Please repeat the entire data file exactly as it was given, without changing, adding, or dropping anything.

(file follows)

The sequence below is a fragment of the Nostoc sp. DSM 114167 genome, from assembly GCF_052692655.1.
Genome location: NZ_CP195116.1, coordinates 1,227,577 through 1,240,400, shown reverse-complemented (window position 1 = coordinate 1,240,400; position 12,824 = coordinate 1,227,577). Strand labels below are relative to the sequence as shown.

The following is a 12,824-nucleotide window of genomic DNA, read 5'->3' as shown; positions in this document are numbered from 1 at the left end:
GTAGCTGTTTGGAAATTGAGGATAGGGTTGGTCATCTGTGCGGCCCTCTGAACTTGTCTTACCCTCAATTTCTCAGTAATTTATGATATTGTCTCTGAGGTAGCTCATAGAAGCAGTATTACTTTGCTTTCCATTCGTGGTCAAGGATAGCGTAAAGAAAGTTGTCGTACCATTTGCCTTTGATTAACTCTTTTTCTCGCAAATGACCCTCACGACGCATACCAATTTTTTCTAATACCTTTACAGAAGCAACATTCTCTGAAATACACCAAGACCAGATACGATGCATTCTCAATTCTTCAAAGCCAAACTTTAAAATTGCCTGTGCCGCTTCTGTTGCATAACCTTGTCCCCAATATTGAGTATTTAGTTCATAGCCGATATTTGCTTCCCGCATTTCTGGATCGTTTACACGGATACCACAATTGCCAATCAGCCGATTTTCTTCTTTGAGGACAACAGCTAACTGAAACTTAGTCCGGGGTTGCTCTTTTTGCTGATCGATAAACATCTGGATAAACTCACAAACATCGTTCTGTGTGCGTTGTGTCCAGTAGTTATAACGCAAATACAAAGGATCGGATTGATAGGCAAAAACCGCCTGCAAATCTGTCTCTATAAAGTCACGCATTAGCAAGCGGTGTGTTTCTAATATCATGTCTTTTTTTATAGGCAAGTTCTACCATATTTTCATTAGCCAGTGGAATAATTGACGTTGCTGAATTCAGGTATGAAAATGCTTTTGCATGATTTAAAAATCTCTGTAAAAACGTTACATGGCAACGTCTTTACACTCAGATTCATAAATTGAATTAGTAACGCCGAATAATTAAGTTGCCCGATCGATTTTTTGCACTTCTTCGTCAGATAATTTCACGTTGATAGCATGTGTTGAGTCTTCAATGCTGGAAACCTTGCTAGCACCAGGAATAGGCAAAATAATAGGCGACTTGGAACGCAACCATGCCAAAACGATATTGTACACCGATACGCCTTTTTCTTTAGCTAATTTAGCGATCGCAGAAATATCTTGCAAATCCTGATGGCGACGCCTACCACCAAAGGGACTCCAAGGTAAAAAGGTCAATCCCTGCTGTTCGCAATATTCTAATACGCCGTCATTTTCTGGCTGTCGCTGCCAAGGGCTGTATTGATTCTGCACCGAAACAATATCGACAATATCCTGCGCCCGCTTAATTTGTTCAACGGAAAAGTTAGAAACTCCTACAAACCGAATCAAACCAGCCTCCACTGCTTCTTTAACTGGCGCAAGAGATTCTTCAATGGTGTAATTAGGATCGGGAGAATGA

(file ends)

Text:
The sequence below is a fragment of the Nostoc sp. DSM 114167 genome, from assembly GCF_052692655.1.
Genome location: NZ_CP195116.1, coordinates 1,227,577 through 1,240,400, shown reverse-complemented (window position 1 = coordinate 1,240,400; position 12,824 = coordinate 1,227,577). Strand labels below are relative to the sequence as shown.

The following is a 12,824-nucleotide window of genomic DNA, read 5'->3' as shown; positions in this document are numbered from 1 at the left end:
GTAGCTGTTTGGAAATTGAGGATAGGGTTGGTCATCTGTGCGGCCCTCTGAACTTGTCTTACCCTCAATTTCTCAGTAATTTATGATATTGTCTCTGAGGTAGCTCATAGAAGCAGTATTACTTTGCTTTCCATTCGTGGTCAAGGATAGCGTAAAGAAAGTTGTCGTACCATTTGCCTTTGATTAACTCTTTTTCTCGCAAATGACCCTCACGACGCATACCAATTTTTTCTAATACCTTTACAGAAGCAACATTCTCTGAAATACACCAAGACCAGATACGATGCATTCTCAATTCTTCAAAGCCAAACTTTAAAATTGCCTGTGCCGCTTCTGTTGCATAACCTTGTCCCCAATATTGAGTATTTAGTTCATAGCCGATATTTGCTTCCCGCATTTCTGGATCGTTTACACGGATACCACAATTGCCAATCAGCCGATTTTCTTCTTTGAGGACAACAGCTAACTGAAACTTAGTCCGGGGTTGCTCTTTTTGCTGATCGATAAACATCTGGATAAACTCACAAACATCGTTCTGTGTGCGTTGTGTCCAGTAGTTATAACGCAAATACAAAGGATCGGATTGATAGGCAAAAACCGCCTGCAAATCTGTCTCTATAAAGTCACGCATTAGCAAGCGGTGTGTTTCTAATATCATGTCTTTTTTTATAGGCAAGTTCTACCATATTTTCATTAGCCAGTGGAATAATTGACGTTGCTGAATTCAGGTATGAAAATGCTTTTGCATGATTTAAAAATCTCTGTAAAAACGTTACATGGCAACGTCTTTACACTCAGATTCATAAATTGAATTAGTAACGCCGAATAATTAAGTTGCCCGATCGATTTTTTGCACTTCTTCGTCAGATAATTTCACGTTGATAGCATGTGTTGAGTCTTCAATGCTGGAAACCTTGCTAGCACCAGGAATAGGCAAAATAATAGGCGACTTGGAACGCAACCATGCCAAAACGATATTGTACACCGATACGCCTTTTTCTTTAGCTAATTTAGCGATCGCAGAAATATCTTGCAAATCCTGATGGCGACGCCTACCACCAAAGGGACTCCAAGGTAAAAAGGTCAATCCCTGCTGTTCGCAATATTCTAATACGCCGTCATTTTCTGGCTGTCGCTGCCAAGGGCTGTATTGATTCTGCACCGAAACAATATCGACAATATCCTGCGCCCGCTTAATTTGTTCAACGGAAAAGTTAGAAACTCCTACAAACCGAATCAAACCAGCCTCCACTGCTTCTTTAACTGGCGCAAGAGATTCTTCAATGGTGTAATTAGGATCGGGAGAATGA